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Current & Critical

Orthopaedic Industry Reaches $49 Billion in 2017

By Carolyn LaWell

Orthopaedic industry revenue reached $49.3 billion worldwide in 2017 and grew at 3.7%, ~$1.7 billion over 2016, according to our estimates to be published in THE ORTHOPAEDIC INDUSTRY ANNUAL REPORT® in May.

In 2017, the 20 largest orthopaedic device companies—those with revenue above $200 million—posted growth. That’s a statement we haven’t made for at least the last five years, and one we think indicates positive momentum in orthopaedics. What fueled this growth? New product launches, acquisitions and international expansion were the most-cited contributors by company executives.

In Exhibit 1, we offer a high-level view of the top-tier companies and revenue for the next-tiers, while Exhibit 2 provides market share. Combined revenue for the top-tier companies—DePuy Synthes, Zimmer Biomet, Stryker, Smith & Nephew, Medtronic, Arthrex and NuVasive—accounts for 66% of the total orthopaedic industry. Together, these companies grew at a rate of 3.1% vs. the 3.7% industry average.

Exhibit 1: 2017 Total Orthopaedic Sales Performance ($Millions)

  2017  2016  $ Change  % Change 
 DePuy Synthes $8,791.4  $8,756.5  $34.9  0.4% 
 Zimmer Biomet $7,273.9  $7,100.9  $173.0  2.4% 
 Stryker $6,670.0  $6,330.8  $339.2  5.4% 
 Smith & Nephew $3,353.4  $3,250.5  $102.9  3.2% 
 Medtronic $2,966.0  $2,930.0  $36.0  1.2% 
 Arthrex $2,267.3  $2,048.1  $219.2  10.7% 
 NuVasive $1,029.5  $962.0  $67.5  7.0% 
 5 companies with revenue between $400MM and $800MM $3,000.3  $2,817.4  $182.9  6.5% 
 8 companies with revenue between $200MM and $399MM $1,982.8  $1,843.3  $139.5  7.6% 
 19 companies with revenue between $100MM and $199MM $2,629.2  $2,464.5  $164.7  6.7% 
 7 Orthobiologics companies with revenue between $100MM and $400MM  $1,884.9  $1,825.2  $59.7  3.3% 
 ~1,000 companies with revenue below $99MM $7,520.1  $7,256.7  $263.4  3.6% 
Total  $49,368.8  $47,585.9  $1,782.9  3.7% 

Exhibit 2: 2017 Market Share for Top-Tier Players and All Others

2017 Market Share for Top-Tier Players and All Others

As can be seen in Exhibit 1, the tiers of device companies with revenue between $100 million and $800 million combined to generate revenue growth ~3% to ~4% higher than the industry as a whole. These companies often play in fewer market segments. As the Annual Report details, companies in these lower tiers are mainly experiencing growth in the highly pressured joint reconstruction and spine market segments.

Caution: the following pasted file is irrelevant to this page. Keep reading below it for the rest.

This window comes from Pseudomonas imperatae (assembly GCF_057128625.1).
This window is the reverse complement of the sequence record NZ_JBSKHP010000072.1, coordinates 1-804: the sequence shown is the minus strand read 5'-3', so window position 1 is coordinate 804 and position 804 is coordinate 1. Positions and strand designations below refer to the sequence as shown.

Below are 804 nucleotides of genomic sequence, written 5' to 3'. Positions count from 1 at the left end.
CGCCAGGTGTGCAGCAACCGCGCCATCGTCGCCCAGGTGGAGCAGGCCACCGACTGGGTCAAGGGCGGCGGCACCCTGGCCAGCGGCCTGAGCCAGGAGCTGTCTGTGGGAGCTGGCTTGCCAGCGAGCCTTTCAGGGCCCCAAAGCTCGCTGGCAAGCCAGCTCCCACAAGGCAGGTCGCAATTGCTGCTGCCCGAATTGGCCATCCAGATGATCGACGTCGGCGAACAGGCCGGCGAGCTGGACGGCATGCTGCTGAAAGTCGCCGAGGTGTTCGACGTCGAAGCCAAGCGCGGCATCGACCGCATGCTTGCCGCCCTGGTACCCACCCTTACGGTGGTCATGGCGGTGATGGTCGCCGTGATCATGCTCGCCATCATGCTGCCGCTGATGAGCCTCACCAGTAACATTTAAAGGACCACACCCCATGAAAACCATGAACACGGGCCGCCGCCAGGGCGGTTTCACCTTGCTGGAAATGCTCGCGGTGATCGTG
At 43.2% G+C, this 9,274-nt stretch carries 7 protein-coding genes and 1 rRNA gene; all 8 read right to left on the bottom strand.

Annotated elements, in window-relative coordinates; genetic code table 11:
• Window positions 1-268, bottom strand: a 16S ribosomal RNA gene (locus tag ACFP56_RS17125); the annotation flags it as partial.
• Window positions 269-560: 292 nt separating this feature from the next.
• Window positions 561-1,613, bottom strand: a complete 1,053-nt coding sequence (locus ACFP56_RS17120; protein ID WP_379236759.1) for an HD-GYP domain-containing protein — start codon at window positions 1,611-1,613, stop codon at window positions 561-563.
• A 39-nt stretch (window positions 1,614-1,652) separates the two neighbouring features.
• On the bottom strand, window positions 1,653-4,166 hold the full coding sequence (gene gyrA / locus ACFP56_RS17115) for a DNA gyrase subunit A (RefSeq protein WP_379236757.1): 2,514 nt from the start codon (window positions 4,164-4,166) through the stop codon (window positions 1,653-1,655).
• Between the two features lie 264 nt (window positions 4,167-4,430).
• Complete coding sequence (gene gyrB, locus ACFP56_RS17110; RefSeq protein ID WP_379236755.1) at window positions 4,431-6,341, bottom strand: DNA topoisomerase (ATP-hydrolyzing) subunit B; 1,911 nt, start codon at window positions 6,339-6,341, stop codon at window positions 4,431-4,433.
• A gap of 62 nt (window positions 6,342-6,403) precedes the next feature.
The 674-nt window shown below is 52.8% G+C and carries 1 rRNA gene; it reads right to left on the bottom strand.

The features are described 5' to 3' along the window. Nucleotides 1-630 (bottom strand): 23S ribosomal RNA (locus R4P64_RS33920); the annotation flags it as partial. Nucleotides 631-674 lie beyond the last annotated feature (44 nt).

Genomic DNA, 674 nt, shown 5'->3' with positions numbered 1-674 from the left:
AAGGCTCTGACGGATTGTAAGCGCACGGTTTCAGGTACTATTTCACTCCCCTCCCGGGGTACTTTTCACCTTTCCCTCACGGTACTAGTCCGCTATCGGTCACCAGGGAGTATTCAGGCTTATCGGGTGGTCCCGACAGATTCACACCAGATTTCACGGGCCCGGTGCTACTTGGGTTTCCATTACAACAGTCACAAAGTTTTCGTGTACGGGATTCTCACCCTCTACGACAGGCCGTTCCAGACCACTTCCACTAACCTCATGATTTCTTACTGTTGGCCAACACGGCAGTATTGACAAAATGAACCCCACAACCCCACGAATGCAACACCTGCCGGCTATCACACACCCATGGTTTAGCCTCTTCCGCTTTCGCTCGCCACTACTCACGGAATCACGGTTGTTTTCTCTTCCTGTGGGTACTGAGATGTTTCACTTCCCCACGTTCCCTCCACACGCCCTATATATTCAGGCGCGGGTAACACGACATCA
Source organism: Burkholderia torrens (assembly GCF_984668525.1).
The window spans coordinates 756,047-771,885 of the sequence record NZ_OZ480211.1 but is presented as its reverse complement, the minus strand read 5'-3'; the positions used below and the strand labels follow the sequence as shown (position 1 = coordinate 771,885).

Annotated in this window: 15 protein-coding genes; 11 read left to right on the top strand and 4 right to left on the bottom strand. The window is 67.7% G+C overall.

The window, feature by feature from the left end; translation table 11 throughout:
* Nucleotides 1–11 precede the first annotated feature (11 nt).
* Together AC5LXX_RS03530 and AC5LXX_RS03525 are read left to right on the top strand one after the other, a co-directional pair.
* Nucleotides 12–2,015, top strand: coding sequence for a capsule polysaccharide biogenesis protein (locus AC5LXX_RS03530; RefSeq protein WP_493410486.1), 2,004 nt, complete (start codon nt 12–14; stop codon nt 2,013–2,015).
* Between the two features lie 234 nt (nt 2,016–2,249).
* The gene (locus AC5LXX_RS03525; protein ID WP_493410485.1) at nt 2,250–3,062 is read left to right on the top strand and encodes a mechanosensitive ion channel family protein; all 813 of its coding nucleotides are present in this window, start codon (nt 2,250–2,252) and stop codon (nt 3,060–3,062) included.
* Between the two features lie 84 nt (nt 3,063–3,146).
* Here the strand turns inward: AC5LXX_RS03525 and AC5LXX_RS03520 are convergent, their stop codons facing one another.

In your review of the information in Exhibits 1 and 2, we feel it’s important to note that we called out predominantly orthobiologic companies with revenue above $100 million. These seven companies combined to grow at 3% in 2017 vs. 2016. Our rationale for separating orthobiologic and device companies was that 1) they are different types of companies from R&D, manufacturing and supply chain standpoints, and competitors and vendors view them through different lenses; 2) combining orthobiologic and device companies masked the growth experienced on the traditional hardware side of the industry.

In looking at each market segment in 2017, we took away a few high-level observations, which are bulleted below and substantiated in Exhibits 3 and 4.

Exhibit 3: Product Segment Performance 2017 vs. 2016 ($Millions)

  2017  2016  $ Change  % Change 
 Joint Reconstruction  $18,119.0  $17,558.7  $560.3  3.2% 
Knee  $8,783.3  $8,533.8  $249.5  2.9% 
Hip  $7,225.7  $7,071.5  $154.2  2.2% 
Extremities  $2,110.0  $1,953.4  $156.6  8.0% 
 Spine $9,080.9  $8,883.7  $197.2  2.2% 
 Trauma $6,920.0  $6,614.8  $305.2  4.6% 
 Arthroscopy/Soft Tissue $5,318.5  $5,009.7  $308.8  6.2% 
 Orthobiologics $5,097.1  $4,946.2  $150.9  3.1% 
 Other* $4,833.3  $4,572.8  $260.5  5.7% 
Total  $49,368.8  $47,585.9  $1,782.9  3.7% 

*Other contains CMF, bone growth stimulation, bracing/soft goods, etc.

Exhibit 4: 2017 Orthopaedic Product Sales by Market Segment

2017 Orthopaedic Product Sales by Market Segment